Liege University’s Smart City Institute recently published the fifth volume of their Smart Cities Guide for municipalities. The theme of this edition is the monitoring and evaluation of smart city projects.
The Institute conducted a study last year in Wallonia – a region in southern Belgium – examining the challenges and shortcomings local administrations face. The study showed that though the majority of municipalities consider the evaluation and monitoring process to be important, less than 20% are able to do so. Various reasons for the lack of monitoring and benchmarking include: a lack of manpower and human resources to carry out monitoring and evaluation; a lack technical knowledge; issues with existing biases and subjective decision making; a lack of entrepreneurial experience; and a lack of proper access to data.
Liege University’s fifth volume contains guides and benchmarking examples for city authorities to gain a better understanding of smart city projects and their effectiveness. The Institute points out the differences between monitoring and evaluation. Monitoring simply means following up on how a project is functioning, and assessing any potential deviations from its objective. Evaluation is a more in-depth and detailed analysis of the reasons for the success or failure of a project.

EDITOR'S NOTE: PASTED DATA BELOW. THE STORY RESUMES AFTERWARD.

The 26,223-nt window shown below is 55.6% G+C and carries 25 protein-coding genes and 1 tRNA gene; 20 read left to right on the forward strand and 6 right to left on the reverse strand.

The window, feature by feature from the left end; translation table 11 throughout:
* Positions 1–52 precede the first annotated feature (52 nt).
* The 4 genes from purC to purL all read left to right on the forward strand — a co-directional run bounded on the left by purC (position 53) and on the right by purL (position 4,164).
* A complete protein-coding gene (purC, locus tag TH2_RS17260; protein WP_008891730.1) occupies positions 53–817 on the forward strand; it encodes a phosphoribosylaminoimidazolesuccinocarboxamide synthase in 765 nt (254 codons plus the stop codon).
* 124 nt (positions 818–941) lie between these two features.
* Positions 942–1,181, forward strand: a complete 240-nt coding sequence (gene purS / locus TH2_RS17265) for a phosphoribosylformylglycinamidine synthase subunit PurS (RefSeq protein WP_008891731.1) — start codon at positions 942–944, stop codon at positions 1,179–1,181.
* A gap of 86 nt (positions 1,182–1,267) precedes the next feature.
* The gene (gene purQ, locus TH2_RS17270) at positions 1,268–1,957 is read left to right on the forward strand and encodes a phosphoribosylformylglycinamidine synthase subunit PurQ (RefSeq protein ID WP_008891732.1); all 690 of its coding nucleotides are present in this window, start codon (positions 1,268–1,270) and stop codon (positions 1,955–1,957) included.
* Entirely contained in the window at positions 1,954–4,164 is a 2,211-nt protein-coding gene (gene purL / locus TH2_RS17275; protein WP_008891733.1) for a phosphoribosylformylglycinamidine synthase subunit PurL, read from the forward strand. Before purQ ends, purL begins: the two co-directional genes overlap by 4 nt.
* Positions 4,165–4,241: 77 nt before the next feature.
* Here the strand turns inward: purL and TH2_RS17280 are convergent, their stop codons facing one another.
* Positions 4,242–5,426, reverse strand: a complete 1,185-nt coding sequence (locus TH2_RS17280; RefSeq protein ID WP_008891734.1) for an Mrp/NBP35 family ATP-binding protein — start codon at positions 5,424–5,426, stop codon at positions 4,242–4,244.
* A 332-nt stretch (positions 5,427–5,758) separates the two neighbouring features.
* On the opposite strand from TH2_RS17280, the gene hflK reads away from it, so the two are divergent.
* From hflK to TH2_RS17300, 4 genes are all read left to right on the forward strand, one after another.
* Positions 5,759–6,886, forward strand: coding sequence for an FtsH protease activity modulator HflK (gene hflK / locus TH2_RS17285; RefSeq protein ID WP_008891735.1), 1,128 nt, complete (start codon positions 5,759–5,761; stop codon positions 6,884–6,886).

As it can be difficult to quantify the value of smart city initiatives, monitoring and evaluation are fundamental for gauging the value of a project. These processes can help local governments to understand to what extent a project is sustainable and whether it improves or detracts from residents’ quality of life. This provides benefits for both governments and residents: municipal authorities are able to manage their assets better and focus on continuous improvement, and residents benefit from transparency.
The full collection of guides and companion material is free and downloadable. They are available in French, English, and Dutch.